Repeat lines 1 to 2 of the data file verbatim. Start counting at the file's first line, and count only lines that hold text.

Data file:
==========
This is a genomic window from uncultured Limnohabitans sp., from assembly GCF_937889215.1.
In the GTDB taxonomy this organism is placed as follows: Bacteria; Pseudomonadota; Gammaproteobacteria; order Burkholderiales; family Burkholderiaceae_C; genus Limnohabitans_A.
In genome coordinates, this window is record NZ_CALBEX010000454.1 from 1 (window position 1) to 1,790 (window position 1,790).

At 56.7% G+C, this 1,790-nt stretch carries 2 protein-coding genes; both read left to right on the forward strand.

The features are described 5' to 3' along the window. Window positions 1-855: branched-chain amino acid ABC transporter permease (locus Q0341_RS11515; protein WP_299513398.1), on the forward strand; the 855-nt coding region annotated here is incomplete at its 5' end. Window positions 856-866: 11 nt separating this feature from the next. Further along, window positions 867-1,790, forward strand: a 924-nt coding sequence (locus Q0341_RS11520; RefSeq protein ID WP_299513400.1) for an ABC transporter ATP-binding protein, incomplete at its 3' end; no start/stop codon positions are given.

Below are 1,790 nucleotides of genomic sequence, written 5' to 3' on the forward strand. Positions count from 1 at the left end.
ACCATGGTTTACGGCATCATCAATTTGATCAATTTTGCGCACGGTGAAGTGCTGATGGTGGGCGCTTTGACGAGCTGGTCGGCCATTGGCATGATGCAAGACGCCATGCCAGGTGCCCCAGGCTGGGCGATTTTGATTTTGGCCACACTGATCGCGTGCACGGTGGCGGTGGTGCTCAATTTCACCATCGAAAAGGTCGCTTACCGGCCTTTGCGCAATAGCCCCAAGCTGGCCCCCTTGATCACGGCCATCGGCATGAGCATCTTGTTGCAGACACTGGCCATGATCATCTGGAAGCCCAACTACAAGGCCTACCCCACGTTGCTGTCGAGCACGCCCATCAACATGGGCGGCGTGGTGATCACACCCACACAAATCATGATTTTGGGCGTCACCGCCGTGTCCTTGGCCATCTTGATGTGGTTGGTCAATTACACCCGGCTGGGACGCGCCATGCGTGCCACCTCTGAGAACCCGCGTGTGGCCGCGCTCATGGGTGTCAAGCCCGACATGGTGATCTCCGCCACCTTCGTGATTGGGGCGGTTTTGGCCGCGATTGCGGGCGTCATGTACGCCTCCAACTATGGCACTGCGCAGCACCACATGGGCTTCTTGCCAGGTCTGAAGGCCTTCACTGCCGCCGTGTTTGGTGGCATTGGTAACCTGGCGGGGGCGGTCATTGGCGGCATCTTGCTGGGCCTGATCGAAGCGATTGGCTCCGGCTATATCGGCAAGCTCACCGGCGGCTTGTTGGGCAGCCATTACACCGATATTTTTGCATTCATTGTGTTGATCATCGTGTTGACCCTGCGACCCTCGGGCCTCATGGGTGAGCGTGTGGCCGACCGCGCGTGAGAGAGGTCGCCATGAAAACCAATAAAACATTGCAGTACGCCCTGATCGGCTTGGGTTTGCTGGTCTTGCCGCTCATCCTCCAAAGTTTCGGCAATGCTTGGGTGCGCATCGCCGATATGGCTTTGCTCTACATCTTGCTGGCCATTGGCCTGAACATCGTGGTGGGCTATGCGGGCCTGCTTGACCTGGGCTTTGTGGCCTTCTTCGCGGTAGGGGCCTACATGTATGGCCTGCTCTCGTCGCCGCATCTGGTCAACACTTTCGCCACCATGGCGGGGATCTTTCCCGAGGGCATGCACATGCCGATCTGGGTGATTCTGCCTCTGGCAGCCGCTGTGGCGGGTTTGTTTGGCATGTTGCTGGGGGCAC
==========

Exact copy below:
This is a genomic window from uncultured Limnohabitans sp., from assembly GCF_937889215.1.
In the GTDB taxonomy this organism is placed as follows: Bacteria; Pseudomonadota; Gammaproteobacteria; order Burkholderiales; family Burkholderiaceae_C; genus Limnohabitans_A.